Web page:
There are countless reasons to include or exclude a book in a library and on a curriculum: difficulty, genre, age appropriateness, thematic variety, aesthetic value, and historical significance, among others. Tastes change. Societal values change. And so curricula will change. The books our students read in school shape their character, form their worldview, and more broadly inculcates our national values. What our students read is no flippant affair.
Calling such changes “bans” stymies this essential discussion. A choice between The Diary of Anne Frank or Maus raises interesting questions. Are graphic novels equal in literary merit to traditional texts? What effect on literacy development would each genre have? How and when do we expose our children to the horrors in human history? Can we have these arguments civilly still?
It’s a debate that goes back millennia. In ancient Athens, Socrates and his interlocutors argued over what passages of Homer to include and avoid in the education of children. They knew that what children read forms their minds and characters. The heroes they lionize or villains they condemn will shape the kind of individuals they themselves will strive to be. Valorize Achilles and we may find our students rash and blindly ambitious.
The average high school English curriculum covers anywhere from six to twelve books in a year, and the typical school library houses 10–15 thousand books. The inclusion and exclusion of this or that book is unavoidable. It’s basic curation and curricular construction. And we must have some limiting principles. No one would want a school shooter’s manifesto to provide the anchor text of a ninth grade English unit nor copies of Maxim to furnish the library in a kindergarten classroom.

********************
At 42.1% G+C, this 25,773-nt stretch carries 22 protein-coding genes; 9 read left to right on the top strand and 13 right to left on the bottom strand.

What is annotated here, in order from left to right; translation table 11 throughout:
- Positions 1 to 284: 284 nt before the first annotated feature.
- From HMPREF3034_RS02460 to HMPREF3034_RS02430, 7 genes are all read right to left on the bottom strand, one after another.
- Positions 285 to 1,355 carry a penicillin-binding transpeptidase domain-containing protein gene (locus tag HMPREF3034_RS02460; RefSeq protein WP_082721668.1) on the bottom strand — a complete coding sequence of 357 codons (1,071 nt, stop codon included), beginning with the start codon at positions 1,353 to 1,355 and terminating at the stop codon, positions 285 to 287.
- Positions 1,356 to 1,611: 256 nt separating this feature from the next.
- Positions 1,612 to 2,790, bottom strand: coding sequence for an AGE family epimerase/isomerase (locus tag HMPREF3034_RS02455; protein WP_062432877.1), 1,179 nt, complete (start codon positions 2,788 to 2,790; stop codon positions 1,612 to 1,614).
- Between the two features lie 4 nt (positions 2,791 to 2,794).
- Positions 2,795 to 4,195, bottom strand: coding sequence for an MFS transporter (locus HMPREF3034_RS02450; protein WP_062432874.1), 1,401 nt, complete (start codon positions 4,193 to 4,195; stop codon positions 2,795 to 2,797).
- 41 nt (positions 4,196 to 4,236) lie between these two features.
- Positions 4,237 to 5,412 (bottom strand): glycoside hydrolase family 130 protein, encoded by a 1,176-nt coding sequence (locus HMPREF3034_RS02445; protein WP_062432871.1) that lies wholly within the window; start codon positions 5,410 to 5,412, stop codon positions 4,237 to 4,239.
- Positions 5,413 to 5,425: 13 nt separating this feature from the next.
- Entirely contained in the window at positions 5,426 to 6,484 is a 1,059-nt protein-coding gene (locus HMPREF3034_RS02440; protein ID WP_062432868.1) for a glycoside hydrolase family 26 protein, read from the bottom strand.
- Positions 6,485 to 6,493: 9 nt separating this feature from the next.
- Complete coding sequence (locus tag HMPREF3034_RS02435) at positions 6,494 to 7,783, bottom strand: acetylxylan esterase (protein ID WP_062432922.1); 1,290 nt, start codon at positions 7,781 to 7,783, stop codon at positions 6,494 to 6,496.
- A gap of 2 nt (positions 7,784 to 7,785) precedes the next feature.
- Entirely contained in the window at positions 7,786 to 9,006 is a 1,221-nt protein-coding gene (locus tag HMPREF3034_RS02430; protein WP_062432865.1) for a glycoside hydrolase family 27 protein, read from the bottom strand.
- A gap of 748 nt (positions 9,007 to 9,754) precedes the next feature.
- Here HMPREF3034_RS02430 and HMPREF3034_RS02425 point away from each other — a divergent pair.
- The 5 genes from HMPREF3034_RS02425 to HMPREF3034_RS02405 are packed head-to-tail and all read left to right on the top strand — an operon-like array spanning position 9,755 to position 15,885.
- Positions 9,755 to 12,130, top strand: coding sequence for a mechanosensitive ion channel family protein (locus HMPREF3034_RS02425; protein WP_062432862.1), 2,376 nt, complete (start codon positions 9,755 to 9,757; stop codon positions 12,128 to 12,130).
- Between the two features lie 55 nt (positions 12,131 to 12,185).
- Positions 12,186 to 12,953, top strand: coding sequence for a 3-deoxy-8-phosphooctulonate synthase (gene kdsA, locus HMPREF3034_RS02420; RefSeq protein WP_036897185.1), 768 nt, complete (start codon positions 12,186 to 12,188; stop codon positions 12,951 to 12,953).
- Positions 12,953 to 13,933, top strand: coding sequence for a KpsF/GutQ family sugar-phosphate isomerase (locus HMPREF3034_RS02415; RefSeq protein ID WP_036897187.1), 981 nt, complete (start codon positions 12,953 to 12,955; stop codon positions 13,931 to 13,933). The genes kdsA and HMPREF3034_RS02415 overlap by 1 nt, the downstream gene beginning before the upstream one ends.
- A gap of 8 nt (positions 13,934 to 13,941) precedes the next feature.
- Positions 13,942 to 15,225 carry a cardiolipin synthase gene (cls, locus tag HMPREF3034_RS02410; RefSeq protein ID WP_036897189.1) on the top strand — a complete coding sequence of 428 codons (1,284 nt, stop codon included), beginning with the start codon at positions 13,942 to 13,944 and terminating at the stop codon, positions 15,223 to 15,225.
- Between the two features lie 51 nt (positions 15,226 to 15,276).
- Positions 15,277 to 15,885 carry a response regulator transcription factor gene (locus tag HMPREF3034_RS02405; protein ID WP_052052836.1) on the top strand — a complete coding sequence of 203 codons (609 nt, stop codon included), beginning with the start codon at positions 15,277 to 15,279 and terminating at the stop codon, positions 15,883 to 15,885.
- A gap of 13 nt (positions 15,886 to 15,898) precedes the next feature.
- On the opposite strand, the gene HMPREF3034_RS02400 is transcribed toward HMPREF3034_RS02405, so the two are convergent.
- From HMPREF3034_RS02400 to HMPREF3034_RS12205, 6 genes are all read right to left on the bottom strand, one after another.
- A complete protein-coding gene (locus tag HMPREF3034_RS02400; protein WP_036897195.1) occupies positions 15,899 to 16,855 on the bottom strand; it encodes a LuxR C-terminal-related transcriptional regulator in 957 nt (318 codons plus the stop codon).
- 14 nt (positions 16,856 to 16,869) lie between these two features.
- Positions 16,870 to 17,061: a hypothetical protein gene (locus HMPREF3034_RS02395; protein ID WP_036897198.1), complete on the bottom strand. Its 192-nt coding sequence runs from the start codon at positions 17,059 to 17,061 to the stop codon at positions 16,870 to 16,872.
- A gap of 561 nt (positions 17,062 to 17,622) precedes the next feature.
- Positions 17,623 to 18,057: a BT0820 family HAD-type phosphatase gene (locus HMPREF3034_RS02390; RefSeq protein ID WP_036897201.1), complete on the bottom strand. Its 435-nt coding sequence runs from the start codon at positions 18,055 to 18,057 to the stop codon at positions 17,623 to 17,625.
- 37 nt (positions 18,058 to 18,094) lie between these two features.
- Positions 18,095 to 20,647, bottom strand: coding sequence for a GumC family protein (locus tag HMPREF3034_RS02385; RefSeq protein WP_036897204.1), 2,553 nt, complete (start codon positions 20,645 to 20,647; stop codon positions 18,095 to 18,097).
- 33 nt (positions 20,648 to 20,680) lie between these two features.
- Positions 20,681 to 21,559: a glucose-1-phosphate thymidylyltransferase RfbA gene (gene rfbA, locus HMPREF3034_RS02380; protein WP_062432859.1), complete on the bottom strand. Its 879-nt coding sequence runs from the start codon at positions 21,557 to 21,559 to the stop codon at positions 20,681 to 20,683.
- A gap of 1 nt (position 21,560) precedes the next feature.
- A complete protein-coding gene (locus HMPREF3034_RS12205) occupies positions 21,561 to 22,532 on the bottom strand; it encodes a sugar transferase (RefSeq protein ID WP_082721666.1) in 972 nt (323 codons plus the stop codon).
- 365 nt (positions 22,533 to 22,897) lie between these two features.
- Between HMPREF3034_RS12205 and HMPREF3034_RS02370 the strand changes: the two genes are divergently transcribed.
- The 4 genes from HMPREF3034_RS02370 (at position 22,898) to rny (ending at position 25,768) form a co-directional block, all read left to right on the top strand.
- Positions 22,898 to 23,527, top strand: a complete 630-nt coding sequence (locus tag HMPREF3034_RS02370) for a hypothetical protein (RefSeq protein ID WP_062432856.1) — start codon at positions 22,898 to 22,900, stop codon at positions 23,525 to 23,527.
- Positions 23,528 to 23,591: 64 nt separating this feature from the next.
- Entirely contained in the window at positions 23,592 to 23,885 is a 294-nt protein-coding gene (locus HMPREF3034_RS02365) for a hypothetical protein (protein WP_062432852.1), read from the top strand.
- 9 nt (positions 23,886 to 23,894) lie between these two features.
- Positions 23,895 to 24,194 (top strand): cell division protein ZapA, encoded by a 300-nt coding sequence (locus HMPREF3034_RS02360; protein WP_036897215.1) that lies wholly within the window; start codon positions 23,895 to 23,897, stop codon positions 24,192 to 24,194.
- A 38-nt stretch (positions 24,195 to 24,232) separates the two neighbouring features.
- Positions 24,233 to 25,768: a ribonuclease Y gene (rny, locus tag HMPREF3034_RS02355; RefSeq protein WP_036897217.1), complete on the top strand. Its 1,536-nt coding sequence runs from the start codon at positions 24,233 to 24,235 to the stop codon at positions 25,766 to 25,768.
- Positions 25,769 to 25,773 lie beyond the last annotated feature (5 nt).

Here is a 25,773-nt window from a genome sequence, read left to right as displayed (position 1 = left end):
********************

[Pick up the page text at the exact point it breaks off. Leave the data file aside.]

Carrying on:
Perhaps the more controversial question is “who decides?” The ALA doesn’t decry teachers or school boards banning books, but rather parental “censorship groups.” No one questions a librarian chucking an antiquated board book from the ‘60s. They bristle at parents dictating that the librarian do so.
Surely, some of these parent groups’ demands have been outlandish. Most recently, several organizations criticized a manga series, Assassination Classroom. The book is sophomoric—think Captain Underpants for high schoolers—but hardly nefarious or vulgar. Conversely, many complaints are understandable. An NBC article claimed that LGBT themes outraged parents but made no mention of what actually caused offense: graphic depictions of oral sex and masturbation.
But again, this is arguing over a book’s merit, not who decides. In short, parents should have some say in their child’s education. Most schools are public institutions, after all. If parents want to protest a book with sexually explicit images at a school board, I welcome it. That’s what a democratic, representative political process looks like. The school board and teachers are then welcome to acquiesce to or reject their demands. Were parents protesting over insufficient funding or school safety, I think the press would treat these parental groups differently.